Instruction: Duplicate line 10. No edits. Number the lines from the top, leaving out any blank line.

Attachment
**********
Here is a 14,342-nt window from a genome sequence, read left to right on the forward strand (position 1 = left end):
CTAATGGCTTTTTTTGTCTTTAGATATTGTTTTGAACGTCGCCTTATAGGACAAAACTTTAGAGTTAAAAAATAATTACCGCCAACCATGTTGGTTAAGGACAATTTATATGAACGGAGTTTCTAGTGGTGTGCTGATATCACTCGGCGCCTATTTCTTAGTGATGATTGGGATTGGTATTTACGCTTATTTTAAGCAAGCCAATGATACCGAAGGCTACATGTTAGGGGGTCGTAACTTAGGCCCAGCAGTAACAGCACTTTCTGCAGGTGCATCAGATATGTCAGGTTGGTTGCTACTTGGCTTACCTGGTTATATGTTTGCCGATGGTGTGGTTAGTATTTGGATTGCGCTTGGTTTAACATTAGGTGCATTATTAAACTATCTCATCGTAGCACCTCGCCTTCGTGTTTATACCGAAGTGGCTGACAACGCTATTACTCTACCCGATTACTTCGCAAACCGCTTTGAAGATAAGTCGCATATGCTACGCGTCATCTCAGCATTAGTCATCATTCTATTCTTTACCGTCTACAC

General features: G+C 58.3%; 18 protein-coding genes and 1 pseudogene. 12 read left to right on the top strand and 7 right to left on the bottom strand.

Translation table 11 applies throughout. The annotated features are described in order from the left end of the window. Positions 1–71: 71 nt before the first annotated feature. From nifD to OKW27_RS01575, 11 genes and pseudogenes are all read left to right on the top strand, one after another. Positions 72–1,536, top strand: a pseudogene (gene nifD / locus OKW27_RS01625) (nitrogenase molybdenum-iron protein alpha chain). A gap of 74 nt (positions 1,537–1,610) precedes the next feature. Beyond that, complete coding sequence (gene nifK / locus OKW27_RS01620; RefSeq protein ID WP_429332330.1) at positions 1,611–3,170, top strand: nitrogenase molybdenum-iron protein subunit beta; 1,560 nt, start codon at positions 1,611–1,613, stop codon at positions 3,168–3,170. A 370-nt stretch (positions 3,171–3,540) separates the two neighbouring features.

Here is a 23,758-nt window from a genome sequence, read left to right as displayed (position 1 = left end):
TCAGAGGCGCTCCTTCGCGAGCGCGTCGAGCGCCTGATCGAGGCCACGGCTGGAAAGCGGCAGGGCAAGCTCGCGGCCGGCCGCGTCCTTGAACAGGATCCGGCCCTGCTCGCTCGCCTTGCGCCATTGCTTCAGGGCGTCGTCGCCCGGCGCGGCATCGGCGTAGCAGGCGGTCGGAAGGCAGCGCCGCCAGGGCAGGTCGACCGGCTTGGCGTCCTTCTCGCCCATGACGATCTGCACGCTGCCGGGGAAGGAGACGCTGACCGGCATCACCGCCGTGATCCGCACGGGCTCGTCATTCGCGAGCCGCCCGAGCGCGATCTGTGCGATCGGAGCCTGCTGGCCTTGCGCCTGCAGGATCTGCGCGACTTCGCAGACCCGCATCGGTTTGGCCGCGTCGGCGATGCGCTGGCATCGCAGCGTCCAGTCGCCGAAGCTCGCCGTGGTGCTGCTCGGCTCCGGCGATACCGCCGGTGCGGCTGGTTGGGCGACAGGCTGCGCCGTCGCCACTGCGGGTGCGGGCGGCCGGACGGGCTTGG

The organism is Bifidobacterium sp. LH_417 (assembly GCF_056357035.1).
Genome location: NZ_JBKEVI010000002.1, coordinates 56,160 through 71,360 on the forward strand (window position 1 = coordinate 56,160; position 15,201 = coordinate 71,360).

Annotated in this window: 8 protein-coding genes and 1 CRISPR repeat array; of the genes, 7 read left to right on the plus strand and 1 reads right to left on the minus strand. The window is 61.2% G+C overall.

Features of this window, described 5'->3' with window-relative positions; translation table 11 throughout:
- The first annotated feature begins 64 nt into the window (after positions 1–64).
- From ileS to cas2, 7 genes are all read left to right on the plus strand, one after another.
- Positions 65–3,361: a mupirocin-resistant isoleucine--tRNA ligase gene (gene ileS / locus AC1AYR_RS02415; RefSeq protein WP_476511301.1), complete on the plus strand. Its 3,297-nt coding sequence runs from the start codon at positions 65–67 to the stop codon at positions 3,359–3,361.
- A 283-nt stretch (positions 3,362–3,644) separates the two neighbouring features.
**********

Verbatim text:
Features of this window, described 5'->3' with window-relative positions; translation table 11 throughout: